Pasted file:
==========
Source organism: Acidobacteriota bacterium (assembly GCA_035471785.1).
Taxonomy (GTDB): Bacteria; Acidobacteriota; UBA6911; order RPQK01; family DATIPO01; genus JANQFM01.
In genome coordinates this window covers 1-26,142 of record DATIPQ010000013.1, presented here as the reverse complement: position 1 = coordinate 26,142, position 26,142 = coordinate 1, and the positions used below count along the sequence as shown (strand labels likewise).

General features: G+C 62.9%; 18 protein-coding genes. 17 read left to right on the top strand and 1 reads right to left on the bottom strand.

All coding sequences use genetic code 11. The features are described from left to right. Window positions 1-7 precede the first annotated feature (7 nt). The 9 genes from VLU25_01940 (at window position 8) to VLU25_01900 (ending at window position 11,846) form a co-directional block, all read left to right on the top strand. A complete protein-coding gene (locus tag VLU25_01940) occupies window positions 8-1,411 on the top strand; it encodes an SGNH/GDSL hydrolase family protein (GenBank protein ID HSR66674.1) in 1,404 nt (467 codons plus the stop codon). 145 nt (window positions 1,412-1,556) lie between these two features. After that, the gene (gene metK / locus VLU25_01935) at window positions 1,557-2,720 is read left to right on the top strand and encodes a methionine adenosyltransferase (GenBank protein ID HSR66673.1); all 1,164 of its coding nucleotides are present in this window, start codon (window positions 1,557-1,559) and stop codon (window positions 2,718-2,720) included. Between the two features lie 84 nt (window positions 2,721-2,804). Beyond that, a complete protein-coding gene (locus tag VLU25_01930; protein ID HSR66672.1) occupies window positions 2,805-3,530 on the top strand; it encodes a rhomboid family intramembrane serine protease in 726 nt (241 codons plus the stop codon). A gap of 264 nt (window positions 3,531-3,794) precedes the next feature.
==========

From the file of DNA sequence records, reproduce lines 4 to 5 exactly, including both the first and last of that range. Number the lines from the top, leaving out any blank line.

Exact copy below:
General features: G+C 62.9%; 18 protein-coding genes. 17 read left to right on the top strand and 1 reads right to left on the bottom strand.

All coding sequences use genetic code 11. The features are described from left to right. Window positions 1-7 precede the first annotated feature (7 nt). The 9 genes from VLU25_01940 (at window position 8) to VLU25_01900 (ending at window position 11,846) form a co-directional block, all read left to right on the top strand. A complete protein-coding gene (locus tag VLU25_01940) occupies window positions 8-1,411 on the top strand; it encodes an SGNH/GDSL hydrolase family protein (GenBank protein ID HSR66674.1) in 1,404 nt (467 codons plus the stop codon). 145 nt (window positions 1,412-1,556) lie between these two features. After that, the gene (gene metK / locus VLU25_01935) at window positions 1,557-2,720 is read left to right on the top strand and encodes a methionine adenosyltransferase (GenBank protein ID HSR66673.1); all 1,164 of its coding nucleotides are present in this window, start codon (window positions 1,557-1,559) and stop codon (window positions 2,718-2,720) included. Between the two features lie 84 nt (window positions 2,721-2,804). Beyond that, a complete protein-coding gene (locus tag VLU25_01930; protein ID HSR66672.1) occupies window positions 2,805-3,530 on the top strand; it encodes a rhomboid family intramembrane serine protease in 726 nt (241 codons plus the stop codon). A gap of 264 nt (window positions 3,531-3,794) precedes the next feature.